Weiss explains that the stroke programme in place at Netcare Milpark Hospital ensures seamless care of patients. “This begins with prenotification from emergency medical services to alert us of an incoming stroke emergency, and on the patient’s arrival the doctor in the emergency department performs a quick stroke scale assessment, followed by a CT or MRI scan where needed,” she says.
The multidisciplinary team confers to decide which treatment or combination of treatments are required, which may include medication to dissolve clots, a mechanical thrombectomy to remove a blood clot and restore crucial blood flow to the brain, or conservative treatments.
“Following the assessment of the stroke victim and their condition, the patient is either cared for in the specialised stroke ward or the intensive care unit. Therapy begins in the ward and thereafter, following discharge from an acute care hospital, people who have had a stroke often require intensive physical rehabilitation to regain optimal functional ability and quality of life,” Weiss explains.
The webinar programme concluded with a case study of a patient who has made remarkable progress since suffering a life threatening stroke.
“Seamless, rapid and appropriate evidence based stroke management such as this patient received demonstrate what can be achieved with world class systems in place that promote the best and safest care,” Toubkin concludes.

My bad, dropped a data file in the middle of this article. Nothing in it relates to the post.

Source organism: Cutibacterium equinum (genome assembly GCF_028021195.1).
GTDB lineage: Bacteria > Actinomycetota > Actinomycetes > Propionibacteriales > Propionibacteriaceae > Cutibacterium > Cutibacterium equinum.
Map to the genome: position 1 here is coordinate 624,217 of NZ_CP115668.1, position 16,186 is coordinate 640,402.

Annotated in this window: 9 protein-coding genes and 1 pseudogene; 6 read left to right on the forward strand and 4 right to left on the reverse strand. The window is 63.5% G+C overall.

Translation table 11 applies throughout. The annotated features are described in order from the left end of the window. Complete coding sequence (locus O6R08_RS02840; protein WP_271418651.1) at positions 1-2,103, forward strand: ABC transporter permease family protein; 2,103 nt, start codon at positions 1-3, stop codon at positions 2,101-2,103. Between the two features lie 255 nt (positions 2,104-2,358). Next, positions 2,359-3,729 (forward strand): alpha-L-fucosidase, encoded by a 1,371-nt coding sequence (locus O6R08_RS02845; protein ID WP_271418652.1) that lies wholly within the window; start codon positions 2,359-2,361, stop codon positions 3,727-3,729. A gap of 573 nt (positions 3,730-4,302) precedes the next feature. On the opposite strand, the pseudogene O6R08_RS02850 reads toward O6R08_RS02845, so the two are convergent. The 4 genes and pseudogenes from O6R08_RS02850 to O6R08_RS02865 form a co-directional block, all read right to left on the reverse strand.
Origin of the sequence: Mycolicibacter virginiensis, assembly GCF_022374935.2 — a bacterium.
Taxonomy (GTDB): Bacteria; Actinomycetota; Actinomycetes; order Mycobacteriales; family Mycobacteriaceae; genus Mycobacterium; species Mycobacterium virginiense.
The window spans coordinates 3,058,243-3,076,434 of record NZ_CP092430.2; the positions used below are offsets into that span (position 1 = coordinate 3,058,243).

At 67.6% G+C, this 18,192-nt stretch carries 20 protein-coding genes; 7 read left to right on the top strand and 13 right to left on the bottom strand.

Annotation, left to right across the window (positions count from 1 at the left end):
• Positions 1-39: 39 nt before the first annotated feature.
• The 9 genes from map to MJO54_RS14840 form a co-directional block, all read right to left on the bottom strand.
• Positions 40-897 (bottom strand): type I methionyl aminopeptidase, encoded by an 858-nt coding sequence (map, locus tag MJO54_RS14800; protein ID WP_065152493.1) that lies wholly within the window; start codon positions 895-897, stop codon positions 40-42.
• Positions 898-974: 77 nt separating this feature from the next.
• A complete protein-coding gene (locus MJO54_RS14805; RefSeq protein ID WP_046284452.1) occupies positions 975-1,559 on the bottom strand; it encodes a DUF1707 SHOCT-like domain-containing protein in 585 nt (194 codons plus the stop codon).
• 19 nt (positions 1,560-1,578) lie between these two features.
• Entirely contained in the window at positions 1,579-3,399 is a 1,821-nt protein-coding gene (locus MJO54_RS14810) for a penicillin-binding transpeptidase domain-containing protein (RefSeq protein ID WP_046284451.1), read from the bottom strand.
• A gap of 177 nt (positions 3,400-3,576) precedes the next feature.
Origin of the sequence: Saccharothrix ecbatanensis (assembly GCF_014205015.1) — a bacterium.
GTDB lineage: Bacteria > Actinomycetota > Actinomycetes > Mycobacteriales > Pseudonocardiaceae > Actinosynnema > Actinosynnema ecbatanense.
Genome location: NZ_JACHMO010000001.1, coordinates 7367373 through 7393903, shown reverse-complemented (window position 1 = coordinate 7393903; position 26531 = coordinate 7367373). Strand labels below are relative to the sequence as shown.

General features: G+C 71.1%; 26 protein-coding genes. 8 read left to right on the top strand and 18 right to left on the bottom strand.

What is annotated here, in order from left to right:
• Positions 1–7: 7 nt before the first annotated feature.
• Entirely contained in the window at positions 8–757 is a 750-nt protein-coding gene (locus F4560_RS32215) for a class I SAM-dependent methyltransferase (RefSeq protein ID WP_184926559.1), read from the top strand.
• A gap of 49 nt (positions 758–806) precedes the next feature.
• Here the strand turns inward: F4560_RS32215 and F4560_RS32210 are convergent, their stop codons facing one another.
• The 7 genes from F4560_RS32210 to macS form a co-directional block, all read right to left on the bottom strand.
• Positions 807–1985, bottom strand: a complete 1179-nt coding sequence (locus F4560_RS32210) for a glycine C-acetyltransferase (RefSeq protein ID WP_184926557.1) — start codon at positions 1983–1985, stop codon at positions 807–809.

BE FAST to save a life
“Anyone can help save a life by recognising the signs of stroke as a medical emergency and taking action immediately,” says Dr Ismail Moola, a neurologist practising at Netcare Milpark Hospital. Dr Moola is one of the multidisciplinary team of experts who presented at the Netcare emergency and trauma division’s recent stroke webinar for doctors, nurses and emergency medical services.
“Time is of the essence with stroke, but too often people do not recognise the symptoms of stroke or do not realise the urgency of commencing treatment after a stroke. Advances in stroke treatment can often help to prevent loss of life or limit the extent of brain damage but clinical outcomes tend to be best when appropriate treatment is administered within the first few hours after a person has had a stroke.”
It has repeatedly been demonstrated that prompt and appropriate treatment at a dedicated, multi-disciplinary stroke facility, such as at Netcare Milpark and Netcare Unitas hospitals, can substantially reduce disability and death in persons who have suffered a stroke.
“The signs of stroke are sometimes more subtle than those of a heart attack, but it is no less of a medical emergency. The acronym BE FAST is a helpful reminder of the signs of stroke and what action to take,” Dr Moola explains.
B for ‘Balance’ – Sudden difficulty maintaining balance.
E for ‘Eyes’ – The person may experience problems with their vision, including loss of sight in one eye or blurry vision.
F for ‘Face drooping’ – facial muscles are weak, often causing facial asymmetry as one side of the face starts to droop.
A for ‘Arm or leg weakness’ – the person may feel weak in one or both of their arms or legs, and may feel numb on one side of their body. They may also have poor coordination with difficulty walking or standing up. Usually this occurs on one side of the body.
S for ‘Speech difficulty’ – the person may slur words, use words incorrectly or may not be able to speak.
T for ‘Time’ – Take note of the time the stroke began or was first noticed. This is also the ‘Time to call emergency medical services’, such as Netcare 911 on 082 911.
“Nowadays there is much we can do to reduce the severity of the stroke damage, but it is crucial to get the person emergency medical assistance as soon as possible. Even a matter of minutes can make a big difference to the patient’s outcomes and survival,” Dr Moola says.